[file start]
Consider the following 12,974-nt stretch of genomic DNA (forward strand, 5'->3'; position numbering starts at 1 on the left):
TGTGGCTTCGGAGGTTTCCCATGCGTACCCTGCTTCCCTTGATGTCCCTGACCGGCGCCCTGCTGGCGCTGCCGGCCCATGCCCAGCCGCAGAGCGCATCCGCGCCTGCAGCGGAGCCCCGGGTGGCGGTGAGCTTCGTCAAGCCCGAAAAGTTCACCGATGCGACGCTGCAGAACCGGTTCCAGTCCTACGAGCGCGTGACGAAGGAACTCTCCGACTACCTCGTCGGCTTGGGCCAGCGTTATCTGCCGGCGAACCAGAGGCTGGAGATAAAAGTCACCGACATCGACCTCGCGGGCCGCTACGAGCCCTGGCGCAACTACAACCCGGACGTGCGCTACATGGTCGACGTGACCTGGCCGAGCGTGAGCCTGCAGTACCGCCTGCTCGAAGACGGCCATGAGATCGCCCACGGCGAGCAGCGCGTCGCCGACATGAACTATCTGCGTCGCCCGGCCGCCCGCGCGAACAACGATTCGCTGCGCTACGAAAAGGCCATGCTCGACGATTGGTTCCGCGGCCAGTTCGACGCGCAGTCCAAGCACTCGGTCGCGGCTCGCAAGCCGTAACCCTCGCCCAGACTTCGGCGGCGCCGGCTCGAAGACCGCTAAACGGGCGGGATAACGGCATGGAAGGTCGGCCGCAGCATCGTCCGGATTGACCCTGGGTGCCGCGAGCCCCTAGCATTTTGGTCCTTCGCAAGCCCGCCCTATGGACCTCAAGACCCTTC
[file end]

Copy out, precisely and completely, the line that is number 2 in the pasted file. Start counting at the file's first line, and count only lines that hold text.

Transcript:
TGTGGCTTCGGAGGTTTCCCATGCGTACCCTGCTTCCCTTGATGTCCCTGACCGGCGCCCTGCTGGCGCTGCCGGCCCATGCCCAGCCGCAGAGCGCATCCGCGCCTGCAGCGGAGCCCCGGGTGGCGGTGAGCTTCGTCAAGCCCGAAAAGTTCACCGATGCGACGCTGCAGAACCGGTTCCAGTCCTACGAGCGCGTGACGAAGGAACTCTCCGACTACCTCGTCGGCTTGGGCCAGCGTTATCTGCCGGCGAACCAGAGGCTGGAGATAAAAGTCACCGACATCGACCTCGCGGGCCGCTACGAGCCCTGGCGCAACTACAACCCGGACGTGCGCTACATGGTCGACGTGACCTGGCCGAGCGTGAGCCTGCAGTACCGCCTGCTCGAAGACGGCCATGAGATCGCCCACGGCGAGCAGCGCGTCGCCGACATGAACTATCTGCGTCGCCCGGCCGCCCGCGCGAACAACGATTCGCTGCGCTACGAAAAGGCCATGCTCGACGATTGGTTCCGCGGCCAGTTCGACGCGCAGTCCAAGCACTCGGTCGCGGCTCGCAAGCCGTAACCCTCGCCCAGACTTCGGCGGCGCCGGCTCGAAGACCGCTAAACGGGCGGGATAACGGCATGGAAGGTCGGCCGCAGCATCGTCCGGATTGACCCTGGGTGCCGCGAGCCCCTAGCATTTTGGTCCTTCGCAAGCCCGCCCTATGGACCTCAAGACCCTTC